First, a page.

Steal This ✿ Melissa Cameron confesses to her role in a lawless jewellery gang


4 April 2024

Part B, Hosier Lane during the Steal This Event, 2010. Photo: Gabriel Anderson

Melissa Cameron tells the story behind Melbourne’s radical street jewellery scene of the 2000s.

Early in the twenty-first century, something remarkable happened in Melbourne. Radical jewellers subverted the hierarchy of precious metals as personal capital by creating objects to adorn public spaces. In City Rings (2003), Caz Guiney placed gold rings throughout Melbourne’s CBD for public discovery. Roseanne Bartley created ornament from street refuse, such as paddle sticks, bottle tops and plastic shards left over from car accidents. And in General Assembly, Blanche Tilden and Phoebe Porter enabled wearers to assemble their own brooches inspired by the signage in Melbourne’s car parks.

One of the most remarkable events in this scene occurred in 2010 when a collected called Part B staged a “flash mob” style event in one of Melbourne’s iconic laneways. Using magnets, they attached specially made jewellery to pipes and other metal fixtures for the passersby to take. Bypassing the commercial system, Steal This was a joyful celebration of serendipitous public adornment.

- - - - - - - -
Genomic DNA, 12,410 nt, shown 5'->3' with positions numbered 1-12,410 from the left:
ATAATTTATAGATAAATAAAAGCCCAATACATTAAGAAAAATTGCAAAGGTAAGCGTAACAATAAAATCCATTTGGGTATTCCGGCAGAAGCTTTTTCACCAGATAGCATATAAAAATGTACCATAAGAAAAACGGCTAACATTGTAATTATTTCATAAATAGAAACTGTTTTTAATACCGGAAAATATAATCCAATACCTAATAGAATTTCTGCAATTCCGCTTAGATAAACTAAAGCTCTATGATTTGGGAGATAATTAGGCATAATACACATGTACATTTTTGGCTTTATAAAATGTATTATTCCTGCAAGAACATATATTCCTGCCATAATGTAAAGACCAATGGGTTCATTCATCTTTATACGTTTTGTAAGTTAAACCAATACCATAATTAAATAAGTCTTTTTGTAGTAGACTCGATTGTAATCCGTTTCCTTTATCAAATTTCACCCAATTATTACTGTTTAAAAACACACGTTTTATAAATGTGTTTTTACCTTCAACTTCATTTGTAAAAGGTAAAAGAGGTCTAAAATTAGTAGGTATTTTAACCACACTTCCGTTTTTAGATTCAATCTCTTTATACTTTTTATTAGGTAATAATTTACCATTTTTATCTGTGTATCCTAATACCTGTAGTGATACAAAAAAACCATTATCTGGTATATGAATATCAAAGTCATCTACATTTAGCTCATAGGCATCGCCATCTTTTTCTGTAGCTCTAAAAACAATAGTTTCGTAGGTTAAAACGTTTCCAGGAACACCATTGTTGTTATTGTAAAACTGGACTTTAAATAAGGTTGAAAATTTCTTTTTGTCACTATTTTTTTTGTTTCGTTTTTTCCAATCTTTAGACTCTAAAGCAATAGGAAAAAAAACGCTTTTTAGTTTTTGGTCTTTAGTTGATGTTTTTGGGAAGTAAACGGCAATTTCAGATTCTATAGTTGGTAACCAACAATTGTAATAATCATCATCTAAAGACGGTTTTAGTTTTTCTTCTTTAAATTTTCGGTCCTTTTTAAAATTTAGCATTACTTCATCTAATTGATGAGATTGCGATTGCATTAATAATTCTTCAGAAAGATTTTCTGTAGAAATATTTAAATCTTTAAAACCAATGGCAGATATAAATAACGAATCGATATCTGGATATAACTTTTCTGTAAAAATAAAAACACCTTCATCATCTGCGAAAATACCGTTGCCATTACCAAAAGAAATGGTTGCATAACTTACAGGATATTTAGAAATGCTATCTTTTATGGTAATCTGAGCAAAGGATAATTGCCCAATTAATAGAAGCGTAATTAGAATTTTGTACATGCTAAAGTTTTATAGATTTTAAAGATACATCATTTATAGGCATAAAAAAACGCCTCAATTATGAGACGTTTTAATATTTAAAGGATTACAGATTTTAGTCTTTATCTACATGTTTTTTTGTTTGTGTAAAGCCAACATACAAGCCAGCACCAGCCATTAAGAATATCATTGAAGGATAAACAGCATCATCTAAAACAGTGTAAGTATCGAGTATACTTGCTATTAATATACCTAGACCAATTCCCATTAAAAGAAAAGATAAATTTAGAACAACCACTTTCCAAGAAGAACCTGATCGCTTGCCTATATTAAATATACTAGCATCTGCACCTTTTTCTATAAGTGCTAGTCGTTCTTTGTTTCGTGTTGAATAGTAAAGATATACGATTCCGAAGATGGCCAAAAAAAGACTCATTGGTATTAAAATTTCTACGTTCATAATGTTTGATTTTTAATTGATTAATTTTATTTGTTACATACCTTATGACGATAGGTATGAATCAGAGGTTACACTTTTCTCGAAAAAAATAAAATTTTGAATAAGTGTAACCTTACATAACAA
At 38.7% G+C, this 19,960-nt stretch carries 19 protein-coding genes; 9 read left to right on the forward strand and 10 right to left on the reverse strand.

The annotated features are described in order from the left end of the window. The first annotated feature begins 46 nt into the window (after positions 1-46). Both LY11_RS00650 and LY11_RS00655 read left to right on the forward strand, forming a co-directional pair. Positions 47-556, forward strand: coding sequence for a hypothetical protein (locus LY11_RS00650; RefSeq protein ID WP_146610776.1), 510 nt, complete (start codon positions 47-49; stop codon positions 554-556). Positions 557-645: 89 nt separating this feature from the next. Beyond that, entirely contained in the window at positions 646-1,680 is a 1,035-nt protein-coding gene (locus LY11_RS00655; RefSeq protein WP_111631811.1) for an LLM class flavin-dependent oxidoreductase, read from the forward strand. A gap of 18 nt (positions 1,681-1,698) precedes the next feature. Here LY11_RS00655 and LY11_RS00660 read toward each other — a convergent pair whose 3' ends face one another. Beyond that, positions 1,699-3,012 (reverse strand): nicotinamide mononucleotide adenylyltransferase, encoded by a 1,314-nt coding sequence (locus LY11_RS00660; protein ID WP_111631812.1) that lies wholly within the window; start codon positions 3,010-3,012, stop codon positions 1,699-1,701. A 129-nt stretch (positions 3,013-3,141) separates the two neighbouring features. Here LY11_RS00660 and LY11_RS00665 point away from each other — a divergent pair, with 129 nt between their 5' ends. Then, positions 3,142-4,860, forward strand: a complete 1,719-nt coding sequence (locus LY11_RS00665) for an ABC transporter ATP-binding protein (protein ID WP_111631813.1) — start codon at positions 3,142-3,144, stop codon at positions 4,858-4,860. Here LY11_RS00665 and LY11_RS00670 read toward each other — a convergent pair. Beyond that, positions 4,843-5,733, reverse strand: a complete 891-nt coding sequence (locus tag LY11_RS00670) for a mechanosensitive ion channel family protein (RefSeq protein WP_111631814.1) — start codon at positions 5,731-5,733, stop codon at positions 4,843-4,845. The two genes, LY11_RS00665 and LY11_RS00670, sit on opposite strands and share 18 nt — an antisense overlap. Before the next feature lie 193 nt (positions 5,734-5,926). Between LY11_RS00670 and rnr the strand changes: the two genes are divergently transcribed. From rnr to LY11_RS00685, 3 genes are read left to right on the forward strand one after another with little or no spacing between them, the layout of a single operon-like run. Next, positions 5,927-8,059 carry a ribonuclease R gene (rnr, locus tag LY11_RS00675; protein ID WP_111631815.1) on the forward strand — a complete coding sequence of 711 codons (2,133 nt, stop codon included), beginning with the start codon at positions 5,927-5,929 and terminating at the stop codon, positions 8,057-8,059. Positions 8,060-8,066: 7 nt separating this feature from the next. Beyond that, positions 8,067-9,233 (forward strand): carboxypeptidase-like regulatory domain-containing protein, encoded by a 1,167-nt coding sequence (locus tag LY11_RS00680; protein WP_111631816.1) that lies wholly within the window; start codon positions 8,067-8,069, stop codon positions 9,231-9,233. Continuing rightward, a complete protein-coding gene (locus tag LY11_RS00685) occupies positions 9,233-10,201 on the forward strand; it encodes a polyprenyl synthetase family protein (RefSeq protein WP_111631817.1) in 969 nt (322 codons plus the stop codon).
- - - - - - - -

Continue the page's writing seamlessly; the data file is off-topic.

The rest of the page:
This history of street jewellery is particularly relevant to the current issue of Garland. To learn more, we interviewed one of its key instigators, Melissa Cameron. How did Part B evolve? What does the name mean? What were its other projects? What is its enduring influence?

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